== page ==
feel the cold again.

"The next thing we tried to do was to find a landing place. That country
is pretty rugged and rough and there wasn't a flat place for miles that
was large enough to land a ship on. Hughes and I talked it over and
there didn't seem to be much of anything that we could do except to go
on until we found a landing place. I had had no experience in parachute
jumping and I couldn't pilot the plane if Hughes jumped. We swooped down
over the wreck as close as we dared and that was when we saw the
condition of the bodies. The whole plane was cracked up pretty badly,
but the weird part of it was the fact that the bodies of the crew had
broken into pieces, as though they had been made of glass. Arms and legs
were detached from the torsos and lying at a distance. There was no sign
of blood on the ground. We saw all this with our naked eyes from close
at hand and verified it by observations through binoculars from a
greater height.

"When we had made our observations and marked the location of the wreck
as closely as we could, we headed east until we found a landing place
near Fallon. Hughes dropped me here and went on to Reno, or to San
Francisco if necessary, to report the accident and get more planes to
aid in the search. I was wholly at sea, but it seemed to be in your line
and as I knew that you were at the St. Francis, I called you up."

       *       *       *       *       *

"What are your plans?"

"I made none until I talked with you. The country where the wreck
occurred is unbelievably wild and we can't get near it with any
transportation other than burros. The only thing that I can see to do is
to gather together what transportation I can and head for the wreck on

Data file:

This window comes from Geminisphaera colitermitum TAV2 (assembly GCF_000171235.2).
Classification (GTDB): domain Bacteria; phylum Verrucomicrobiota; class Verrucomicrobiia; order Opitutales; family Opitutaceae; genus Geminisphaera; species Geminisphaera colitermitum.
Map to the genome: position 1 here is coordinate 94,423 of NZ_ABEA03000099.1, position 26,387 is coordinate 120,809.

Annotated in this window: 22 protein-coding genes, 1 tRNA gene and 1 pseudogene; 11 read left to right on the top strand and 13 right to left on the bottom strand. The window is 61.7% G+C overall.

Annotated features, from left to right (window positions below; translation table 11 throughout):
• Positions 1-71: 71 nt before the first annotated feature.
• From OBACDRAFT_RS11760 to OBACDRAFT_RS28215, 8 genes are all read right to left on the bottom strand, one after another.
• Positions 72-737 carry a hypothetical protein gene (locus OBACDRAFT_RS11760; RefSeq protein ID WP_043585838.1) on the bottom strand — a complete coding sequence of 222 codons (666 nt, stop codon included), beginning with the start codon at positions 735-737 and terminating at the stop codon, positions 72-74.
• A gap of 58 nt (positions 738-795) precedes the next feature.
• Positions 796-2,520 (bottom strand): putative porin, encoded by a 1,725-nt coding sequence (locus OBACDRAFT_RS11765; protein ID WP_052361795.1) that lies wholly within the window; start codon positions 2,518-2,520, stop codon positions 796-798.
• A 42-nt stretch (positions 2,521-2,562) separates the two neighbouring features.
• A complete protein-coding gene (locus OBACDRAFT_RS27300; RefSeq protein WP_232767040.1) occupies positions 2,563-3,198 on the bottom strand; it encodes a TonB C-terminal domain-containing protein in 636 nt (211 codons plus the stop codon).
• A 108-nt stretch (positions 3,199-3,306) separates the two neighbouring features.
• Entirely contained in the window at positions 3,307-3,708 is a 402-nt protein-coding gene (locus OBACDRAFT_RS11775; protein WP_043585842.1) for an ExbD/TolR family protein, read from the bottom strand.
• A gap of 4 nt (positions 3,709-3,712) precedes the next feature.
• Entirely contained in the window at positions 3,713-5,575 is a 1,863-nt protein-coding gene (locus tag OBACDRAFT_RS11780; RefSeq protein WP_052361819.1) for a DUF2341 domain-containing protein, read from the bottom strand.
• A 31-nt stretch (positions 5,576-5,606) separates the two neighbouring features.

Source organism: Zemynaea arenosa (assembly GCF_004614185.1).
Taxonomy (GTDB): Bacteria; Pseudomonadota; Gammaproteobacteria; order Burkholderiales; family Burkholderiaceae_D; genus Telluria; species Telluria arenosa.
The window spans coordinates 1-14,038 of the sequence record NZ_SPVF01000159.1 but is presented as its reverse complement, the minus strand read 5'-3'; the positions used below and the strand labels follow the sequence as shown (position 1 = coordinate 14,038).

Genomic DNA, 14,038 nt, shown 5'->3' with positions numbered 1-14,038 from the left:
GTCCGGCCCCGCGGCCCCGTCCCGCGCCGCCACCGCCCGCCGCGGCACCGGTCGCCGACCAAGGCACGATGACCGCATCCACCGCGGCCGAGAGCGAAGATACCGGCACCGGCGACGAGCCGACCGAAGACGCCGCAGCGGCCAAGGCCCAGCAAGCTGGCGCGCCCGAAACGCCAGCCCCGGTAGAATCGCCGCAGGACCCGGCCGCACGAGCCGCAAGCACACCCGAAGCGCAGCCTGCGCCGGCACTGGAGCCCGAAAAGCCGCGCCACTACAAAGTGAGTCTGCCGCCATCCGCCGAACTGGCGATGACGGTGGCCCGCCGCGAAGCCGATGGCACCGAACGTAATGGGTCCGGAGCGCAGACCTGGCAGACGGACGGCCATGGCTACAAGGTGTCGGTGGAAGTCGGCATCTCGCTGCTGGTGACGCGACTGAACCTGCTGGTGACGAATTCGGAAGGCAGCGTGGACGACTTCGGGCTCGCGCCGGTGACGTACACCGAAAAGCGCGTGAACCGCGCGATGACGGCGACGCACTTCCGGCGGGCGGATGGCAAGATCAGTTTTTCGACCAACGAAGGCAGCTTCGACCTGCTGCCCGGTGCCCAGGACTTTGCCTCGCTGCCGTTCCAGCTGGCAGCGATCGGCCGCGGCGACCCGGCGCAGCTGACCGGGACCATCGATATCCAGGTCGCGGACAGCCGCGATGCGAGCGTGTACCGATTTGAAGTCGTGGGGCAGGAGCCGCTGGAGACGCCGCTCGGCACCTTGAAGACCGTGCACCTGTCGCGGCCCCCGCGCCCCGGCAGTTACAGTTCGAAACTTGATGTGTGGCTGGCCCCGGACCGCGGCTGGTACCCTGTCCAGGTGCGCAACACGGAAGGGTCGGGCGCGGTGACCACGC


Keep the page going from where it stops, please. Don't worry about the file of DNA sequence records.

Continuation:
foot to rescue the packets and to bring out the bodies. Can you suggest
anything better?"

"When do you expect to start?"

"As soon as I can get my pack train together. Possibly in three or four
hours."

"Carnes, are you sure that those bodies were broken into bits? An arm or
a leg might easily be torn off in a complete crash."

"They were smashed into bits as nearly as I could tell, Doctor. Hughes
is an old flier and he has seen plenty of crashes but he never saw
anything like this. It beats anything that I ever saw."

"If your observations were accurate, there could be only one cause and
that one is a patent impossibility. I haven't a bit of equipment
here, but I expect that I can get most of the stuff I want from the
University of California across the bay at Berkeley. I can get a
plane at Crissy Field. I'll tell you what to do, Carnes. Get your burro
train together and start as soon as you can, but leave me half a
dozen burros and a guide at Fallon. I'll get up there as soon as I can
and I'll try to overtake you before you get to the wreck. If I don't,
don't disturb anything any more than you can help until my arrival. Do
you understand?"

"I thought that you were on your vacation, Doctor."

"Oh shut up! Like most of my vacations, this one will have to be
postponed. I'll move as swiftly as I can and I ought to be at Fallon